I have performed a litterature study on the topic Posttraumtic Stress Disorder (PTSD) and Posttraumatic Stress Symptoms (PTSS) in suvivors of childhood cancer. The latest fifteen years this has been the main focus in research concerning the psychosocial situation of pediatric cancer patients. I searched PubMed with the terms “children and cancer and PTSD” and included relevant publications containing quantiative measures on prevalence. Becoming absorbed in the available litterature I narrowed my focus down to the following two approaches: 1. What causes the vast discrepancy in prevalence described in the different research-reports?
2. What predictors have the authors found to be relevant for childhood cancer survivors’ risk of developing posttraumatic stress symptoms?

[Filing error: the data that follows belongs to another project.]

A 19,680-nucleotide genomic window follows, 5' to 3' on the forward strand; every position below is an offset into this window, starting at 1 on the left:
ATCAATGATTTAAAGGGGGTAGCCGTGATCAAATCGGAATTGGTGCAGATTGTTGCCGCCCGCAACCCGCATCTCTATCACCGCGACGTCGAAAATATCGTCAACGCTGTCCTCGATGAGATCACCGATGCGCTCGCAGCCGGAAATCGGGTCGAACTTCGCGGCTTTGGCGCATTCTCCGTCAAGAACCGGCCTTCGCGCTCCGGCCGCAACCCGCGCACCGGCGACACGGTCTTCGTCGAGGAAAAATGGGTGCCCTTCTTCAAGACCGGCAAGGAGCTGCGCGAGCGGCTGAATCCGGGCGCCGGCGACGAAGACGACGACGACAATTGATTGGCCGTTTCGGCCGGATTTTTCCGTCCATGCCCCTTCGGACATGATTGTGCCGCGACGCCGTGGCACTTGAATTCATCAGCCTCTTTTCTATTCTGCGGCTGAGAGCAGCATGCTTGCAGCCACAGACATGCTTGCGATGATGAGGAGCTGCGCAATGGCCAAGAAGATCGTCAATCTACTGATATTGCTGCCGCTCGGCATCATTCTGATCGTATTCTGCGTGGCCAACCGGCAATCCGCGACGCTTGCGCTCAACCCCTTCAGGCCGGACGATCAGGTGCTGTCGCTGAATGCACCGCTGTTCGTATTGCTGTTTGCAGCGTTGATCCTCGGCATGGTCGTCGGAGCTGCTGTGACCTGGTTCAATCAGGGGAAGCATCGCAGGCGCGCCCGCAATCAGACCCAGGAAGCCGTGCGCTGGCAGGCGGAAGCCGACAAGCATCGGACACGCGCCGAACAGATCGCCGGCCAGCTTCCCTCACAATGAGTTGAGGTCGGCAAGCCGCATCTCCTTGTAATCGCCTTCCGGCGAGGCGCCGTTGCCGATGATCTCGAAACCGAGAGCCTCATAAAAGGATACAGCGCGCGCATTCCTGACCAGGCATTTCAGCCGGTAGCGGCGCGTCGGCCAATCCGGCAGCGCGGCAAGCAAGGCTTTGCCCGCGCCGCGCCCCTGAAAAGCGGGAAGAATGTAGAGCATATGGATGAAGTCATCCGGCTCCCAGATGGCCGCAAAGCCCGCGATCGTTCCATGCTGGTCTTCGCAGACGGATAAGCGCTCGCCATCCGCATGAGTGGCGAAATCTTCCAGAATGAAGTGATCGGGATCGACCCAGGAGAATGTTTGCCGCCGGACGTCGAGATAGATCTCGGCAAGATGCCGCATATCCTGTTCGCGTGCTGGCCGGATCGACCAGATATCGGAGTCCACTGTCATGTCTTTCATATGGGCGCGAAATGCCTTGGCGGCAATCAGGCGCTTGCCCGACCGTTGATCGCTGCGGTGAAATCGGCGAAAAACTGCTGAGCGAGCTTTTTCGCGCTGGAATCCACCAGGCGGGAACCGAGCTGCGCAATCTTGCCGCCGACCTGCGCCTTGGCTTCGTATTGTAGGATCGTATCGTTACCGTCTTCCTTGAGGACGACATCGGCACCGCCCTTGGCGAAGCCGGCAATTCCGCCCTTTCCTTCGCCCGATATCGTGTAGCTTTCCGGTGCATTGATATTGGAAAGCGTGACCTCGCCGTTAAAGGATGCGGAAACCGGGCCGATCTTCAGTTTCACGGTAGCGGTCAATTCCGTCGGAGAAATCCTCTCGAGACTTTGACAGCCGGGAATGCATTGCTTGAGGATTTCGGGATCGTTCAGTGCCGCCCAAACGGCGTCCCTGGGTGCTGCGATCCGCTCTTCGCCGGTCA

Twenty available publications turned out to be eligible for a closer study and comparision. As expected I found vast discrepancies as for the prevalences of PTSD and PTSS that were presented in the different reports. For PTSD-diagnosis alone the results varied from 0% -71% of the studied individuals. I compared the studies on measures like study size, criterias of inclusion, diagnostic approaches and which predictors had been focused on. As a main result I found significantly large differences in these measures; potentially contributing largely to the discrepancies. Further on, I found that predictors like time from diagnosis or ended treatment, the patients’ subjective perseption of the disease and female sex might be significant, although further investigation will be needed to consolidate these findings. Specifically obvious is the need for more prospective longitudinal studies. In general I see a need for numerous additional studies of larger sizes and more consitency in the research methodology on this field.